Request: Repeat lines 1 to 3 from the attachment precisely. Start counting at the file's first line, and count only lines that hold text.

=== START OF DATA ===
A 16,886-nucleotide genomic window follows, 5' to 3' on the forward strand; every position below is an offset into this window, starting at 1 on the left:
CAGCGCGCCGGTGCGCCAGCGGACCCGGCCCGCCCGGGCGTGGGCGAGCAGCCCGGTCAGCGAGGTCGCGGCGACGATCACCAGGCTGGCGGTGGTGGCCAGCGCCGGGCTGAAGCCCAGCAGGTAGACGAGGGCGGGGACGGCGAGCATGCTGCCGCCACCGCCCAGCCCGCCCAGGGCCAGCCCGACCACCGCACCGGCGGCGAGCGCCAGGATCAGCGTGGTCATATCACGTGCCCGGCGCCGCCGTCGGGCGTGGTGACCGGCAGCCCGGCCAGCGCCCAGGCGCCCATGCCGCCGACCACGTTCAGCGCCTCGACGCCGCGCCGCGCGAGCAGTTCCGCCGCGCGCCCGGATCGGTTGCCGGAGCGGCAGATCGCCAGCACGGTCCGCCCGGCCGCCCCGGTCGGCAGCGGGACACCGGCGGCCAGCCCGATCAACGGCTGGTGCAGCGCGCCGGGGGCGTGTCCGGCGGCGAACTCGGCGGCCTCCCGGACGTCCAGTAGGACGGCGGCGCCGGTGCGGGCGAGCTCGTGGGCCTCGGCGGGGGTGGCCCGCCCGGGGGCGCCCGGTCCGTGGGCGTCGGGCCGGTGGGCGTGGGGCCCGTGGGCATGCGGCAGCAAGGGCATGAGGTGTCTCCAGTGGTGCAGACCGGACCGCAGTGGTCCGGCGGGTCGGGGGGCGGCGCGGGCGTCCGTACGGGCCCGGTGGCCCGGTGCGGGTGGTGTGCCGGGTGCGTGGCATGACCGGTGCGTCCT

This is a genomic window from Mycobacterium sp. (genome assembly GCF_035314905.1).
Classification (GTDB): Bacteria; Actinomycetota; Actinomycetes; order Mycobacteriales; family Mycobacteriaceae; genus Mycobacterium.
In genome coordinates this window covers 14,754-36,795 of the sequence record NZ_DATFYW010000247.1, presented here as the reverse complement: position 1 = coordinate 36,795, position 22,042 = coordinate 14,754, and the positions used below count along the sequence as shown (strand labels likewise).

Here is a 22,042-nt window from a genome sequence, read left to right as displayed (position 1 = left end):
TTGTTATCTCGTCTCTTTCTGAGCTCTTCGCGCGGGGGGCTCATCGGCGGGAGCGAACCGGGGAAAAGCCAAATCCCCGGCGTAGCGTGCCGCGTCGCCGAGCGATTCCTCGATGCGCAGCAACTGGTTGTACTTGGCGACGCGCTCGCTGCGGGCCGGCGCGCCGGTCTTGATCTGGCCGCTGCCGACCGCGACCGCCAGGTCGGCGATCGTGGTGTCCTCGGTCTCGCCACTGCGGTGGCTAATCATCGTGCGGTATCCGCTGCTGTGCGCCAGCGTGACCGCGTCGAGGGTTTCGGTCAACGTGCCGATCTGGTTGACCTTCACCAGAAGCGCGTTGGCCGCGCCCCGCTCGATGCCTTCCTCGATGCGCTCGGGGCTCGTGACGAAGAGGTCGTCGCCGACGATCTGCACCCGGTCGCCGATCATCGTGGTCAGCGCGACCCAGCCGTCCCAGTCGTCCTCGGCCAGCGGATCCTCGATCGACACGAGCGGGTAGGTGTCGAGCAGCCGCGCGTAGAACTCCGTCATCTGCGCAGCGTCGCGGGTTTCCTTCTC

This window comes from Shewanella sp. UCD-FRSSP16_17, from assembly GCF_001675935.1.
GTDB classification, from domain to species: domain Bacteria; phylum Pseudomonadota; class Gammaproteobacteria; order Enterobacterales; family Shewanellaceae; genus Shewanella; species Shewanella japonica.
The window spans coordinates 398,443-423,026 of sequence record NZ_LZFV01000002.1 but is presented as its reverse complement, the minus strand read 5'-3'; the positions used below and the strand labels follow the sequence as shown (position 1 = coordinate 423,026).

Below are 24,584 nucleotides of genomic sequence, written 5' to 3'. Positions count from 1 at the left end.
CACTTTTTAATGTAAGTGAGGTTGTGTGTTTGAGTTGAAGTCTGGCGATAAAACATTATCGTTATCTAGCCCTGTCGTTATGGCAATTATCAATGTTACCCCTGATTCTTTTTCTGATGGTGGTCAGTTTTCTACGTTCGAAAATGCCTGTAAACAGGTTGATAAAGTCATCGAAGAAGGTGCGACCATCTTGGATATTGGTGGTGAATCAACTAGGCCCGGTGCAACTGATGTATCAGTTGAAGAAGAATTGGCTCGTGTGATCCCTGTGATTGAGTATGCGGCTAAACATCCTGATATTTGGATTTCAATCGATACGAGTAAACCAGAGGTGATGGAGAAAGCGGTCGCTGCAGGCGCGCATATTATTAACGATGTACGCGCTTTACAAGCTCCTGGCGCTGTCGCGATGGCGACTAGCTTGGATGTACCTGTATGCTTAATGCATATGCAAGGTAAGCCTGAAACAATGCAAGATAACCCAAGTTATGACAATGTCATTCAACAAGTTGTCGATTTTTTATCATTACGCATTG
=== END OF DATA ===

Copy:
A 16,886-nucleotide genomic window follows, 5' to 3' on the forward strand; every position below is an offset into this window, starting at 1 on the left:
CAGCGCGCCGGTGCGCCAGCGGACCCGGCCCGCCCGGGCGTGGGCGAGCAGCCCGGTCAGCGAGGTCGCGGCGACGATCACCAGGCTGGCGGTGGTGGCCAGCGCCGGGCTGAAGCCCAGCAGGTAGACGAGGGCGGGGACGGCGAGCATGCTGCCGCCACCGCCCAGCCCGCCCAGGGCCAGCCCGACCACCGCACCGGCGGCGAGCGCCAGGATCAGCGTGGTCATATCACGTGCCCGGCGCCGCCGTCGGGCGTGGTGACCGGCAGCCCGGCCAGCGCCCAGGCGCCCATGCCGCCGACCACGTTCAGCGCCTCGACGCCGCGCCGCGCGAGCAGTTCCGCCGCGCGCCCGGATCGGTTGCCGGAGCGGCAGATCGCCAGCACGGTCCGCCCGGCCGCCCCGGTCGGCAGCGGGACACCGGCGGCCAGCCCGATCAACGGCTGGTGCAGCGCGCCGGGGGCGTGTCCGGCGGCGAACTCGGCGGCCTCCCGGACGTCCAGTAGGACGGCGGCGCCGGTGCGGGCGAGCTCGTGGGCCTCGGCGGGGGTGGCCCGCCCGGGGGCGCCCGGTCCGTGGGCGTCGGGCCGGTGGGCGTGGGGCCCGTGGGCATGCGGCAGCAAGGGCATGAGGTGTCTCCAGTGGTGCAGACCGGACCGCAGTGGTCCGGCGGGTCGGGGGGCGGCGCGGGCGTCCGTACGGGCCCGGTGGCCCGGTGCGGGTGGTGTGCCGGGTGCGTGGCATGACCGGTGCGTCCT

This is a genomic window from Mycobacterium sp. (genome assembly GCF_035314905.1).